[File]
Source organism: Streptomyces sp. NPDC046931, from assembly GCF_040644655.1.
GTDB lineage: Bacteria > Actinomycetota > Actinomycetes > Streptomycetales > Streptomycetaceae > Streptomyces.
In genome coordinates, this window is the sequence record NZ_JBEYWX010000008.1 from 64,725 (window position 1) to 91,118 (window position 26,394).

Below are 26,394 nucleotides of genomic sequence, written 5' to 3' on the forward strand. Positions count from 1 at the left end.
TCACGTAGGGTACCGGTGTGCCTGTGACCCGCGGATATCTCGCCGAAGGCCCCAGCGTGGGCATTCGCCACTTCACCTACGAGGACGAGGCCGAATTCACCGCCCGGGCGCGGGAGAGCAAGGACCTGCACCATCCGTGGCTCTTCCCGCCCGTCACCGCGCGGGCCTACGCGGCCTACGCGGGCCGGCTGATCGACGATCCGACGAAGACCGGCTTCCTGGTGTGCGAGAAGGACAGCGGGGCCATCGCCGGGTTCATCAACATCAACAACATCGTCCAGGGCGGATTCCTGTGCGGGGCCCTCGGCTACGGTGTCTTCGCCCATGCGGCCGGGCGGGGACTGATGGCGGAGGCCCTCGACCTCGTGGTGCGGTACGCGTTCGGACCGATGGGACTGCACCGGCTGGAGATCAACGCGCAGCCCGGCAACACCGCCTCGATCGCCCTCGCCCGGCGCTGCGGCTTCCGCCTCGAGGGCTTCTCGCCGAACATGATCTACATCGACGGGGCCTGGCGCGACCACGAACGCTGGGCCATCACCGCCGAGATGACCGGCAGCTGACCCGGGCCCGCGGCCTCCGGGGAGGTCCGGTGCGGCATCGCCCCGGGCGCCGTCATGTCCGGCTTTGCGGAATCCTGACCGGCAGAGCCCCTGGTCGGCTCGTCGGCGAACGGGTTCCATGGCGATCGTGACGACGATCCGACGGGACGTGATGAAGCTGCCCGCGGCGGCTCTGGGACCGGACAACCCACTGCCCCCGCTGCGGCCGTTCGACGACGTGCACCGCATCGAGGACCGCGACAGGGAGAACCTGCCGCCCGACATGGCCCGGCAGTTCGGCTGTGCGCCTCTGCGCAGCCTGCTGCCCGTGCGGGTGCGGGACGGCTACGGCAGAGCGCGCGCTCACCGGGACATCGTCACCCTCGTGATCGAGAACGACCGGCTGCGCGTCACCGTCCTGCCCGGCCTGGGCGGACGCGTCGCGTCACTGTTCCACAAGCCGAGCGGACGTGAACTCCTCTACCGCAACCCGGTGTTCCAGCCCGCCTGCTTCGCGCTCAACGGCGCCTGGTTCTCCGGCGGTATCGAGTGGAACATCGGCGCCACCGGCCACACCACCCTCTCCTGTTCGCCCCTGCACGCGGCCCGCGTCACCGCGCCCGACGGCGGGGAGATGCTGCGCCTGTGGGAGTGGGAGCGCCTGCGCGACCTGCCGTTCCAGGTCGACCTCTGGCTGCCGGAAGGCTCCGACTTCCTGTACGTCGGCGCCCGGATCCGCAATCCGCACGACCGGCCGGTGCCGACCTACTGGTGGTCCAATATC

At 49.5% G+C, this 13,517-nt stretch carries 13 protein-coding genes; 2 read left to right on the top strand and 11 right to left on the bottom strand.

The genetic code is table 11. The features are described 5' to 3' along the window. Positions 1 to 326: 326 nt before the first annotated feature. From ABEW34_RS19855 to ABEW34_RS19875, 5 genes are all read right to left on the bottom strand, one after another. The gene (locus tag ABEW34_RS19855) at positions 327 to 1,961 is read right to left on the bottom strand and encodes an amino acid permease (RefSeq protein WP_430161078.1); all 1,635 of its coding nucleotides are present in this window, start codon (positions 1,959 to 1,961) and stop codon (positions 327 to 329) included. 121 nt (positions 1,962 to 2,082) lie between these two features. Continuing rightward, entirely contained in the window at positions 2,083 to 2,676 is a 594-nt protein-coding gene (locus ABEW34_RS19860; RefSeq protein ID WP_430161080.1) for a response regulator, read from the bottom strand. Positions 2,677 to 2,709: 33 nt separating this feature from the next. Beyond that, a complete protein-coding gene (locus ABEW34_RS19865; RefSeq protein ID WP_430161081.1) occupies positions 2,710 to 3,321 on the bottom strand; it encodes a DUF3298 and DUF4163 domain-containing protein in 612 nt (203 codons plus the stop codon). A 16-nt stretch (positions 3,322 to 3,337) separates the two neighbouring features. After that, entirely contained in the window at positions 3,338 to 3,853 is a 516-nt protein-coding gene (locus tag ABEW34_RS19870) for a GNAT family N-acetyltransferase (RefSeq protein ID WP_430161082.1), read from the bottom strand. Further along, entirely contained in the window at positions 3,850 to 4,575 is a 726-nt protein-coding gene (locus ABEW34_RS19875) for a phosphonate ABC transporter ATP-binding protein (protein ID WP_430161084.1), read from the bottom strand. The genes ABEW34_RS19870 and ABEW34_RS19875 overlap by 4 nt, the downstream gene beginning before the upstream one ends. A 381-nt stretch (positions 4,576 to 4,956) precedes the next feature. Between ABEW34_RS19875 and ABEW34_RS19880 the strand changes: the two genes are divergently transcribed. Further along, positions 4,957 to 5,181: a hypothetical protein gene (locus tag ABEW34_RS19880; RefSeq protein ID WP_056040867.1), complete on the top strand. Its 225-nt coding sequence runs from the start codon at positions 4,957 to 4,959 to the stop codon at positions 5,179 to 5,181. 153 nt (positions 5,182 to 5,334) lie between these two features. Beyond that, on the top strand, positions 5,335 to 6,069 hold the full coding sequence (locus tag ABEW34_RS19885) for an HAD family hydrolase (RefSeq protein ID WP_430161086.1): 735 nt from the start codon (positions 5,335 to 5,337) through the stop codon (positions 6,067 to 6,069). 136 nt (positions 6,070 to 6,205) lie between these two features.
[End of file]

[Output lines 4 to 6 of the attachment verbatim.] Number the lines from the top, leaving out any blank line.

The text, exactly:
Below are 26,394 nucleotides of genomic sequence, written 5' to 3' on the forward strand. Positions count from 1 at the left end.
TCACGTAGGGTACCGGTGTGCCTGTGACCCGCGGATATCTCGCCGAAGGCCCCAGCGTGGGCATTCGCCACTTCACCTACGAGGACGAGGCCGAATTCACCGCCCGGGCGCGGGAGAGCAAGGACCTGCACCATCCGTGGCTCTTCCCGCCCGTCACCGCGCGGGCCTACGCGGCCTACGCGGGCCGGCTGATCGACGATCCGACGAAGACCGGCTTCCTGGTGTGCGAGAAGGACAGCGGGGCCATCGCCGGGTTCATCAACATCAACAACATCGTCCAGGGCGGATTCCTGTGCGGGGCCCTCGGCTACGGTGTCTTCGCCCATGCGGCCGGGCGGGGACTGATGGCGGAGGCCCTCGACCTCGTGGTGCGGTACGCGTTCGGACCGATGGGACTGCACCGGCTGGAGATCAACGCGCAGCCCGGCAACACCGCCTCGATCGCCCTCGCCCGGCGCTGCGGCTTCCGCCTCGAGGGCTTCTCGCCGAACATGATCTACATCGACGGGGCCTGGCGCGACCACGAACGCTGGGCCATCACCGCCGAGATGACCGGCAGCTGACCCGGGCCCGCGGCCTCCGGGGAGGTCCGGTGCGGCATCGCCCCGGGCGCCGTCATGTCCGGCTTTGCGGAATCCTGACCGGCAGAGCCCCTGGTCGGCTCGTCGGCGAACGGGTTCCATGGCGATCGTGACGACGATCCGACGGGACGTGATGAAGCTGCCCGCGGCGGCTCTGGGACCGGACAACCCACTGCCCCCGCTGCGGCCGTTCGACGACGTGCACCGCATCGAGGACCGCGACAGGGAGAACCTGCCGCCCGACATGGCCCGGCAGTTCGGCTGTGCGCCTCTGCGCAGCCTGCTGCCCGTGCGGGTGCGGGACGGCTACGGCAGAGCGCGCGCTCACCGGGACATCGTCACCCTCGTGATCGAGAACGACCGGCTGCGCGTCACCGTCCTGCCCGGCCTGGGCGGACGCGTCGCGTCACTGTTCCACAAGCCGAGCGGACGTGAACTCCTCTACCGCAACCCGGTGTTCCAGCCCGCCTGCTTCGCGCTCAACGGCGCCTGGTTCTCCGGCGGTATCGAGTGGAACATCGGCGCCACCGGCCACACCACCCTCTCCTGTTCGCCCCTGCACGCGGCCCGCGTCACCGCGCCCGACGGCGGGGAGATGCTGCGCCTGTGGGAGTGGGAGCGCCTGCGCGACCTGCCGTTCCAGGTCGACCTCTGGCTGCCGGAAGGCTCCGACTTCCTGTACGTCGGCGCCCGGATCCGCAATCCGCACGACCGGCCGGTGCCGACCTACTGGTGGTCCAATATC

At 49.5% G+C, this 13,517-nt stretch carries 13 protein-coding genes; 2 read left to right on the top strand and 11 right to left on the bottom strand.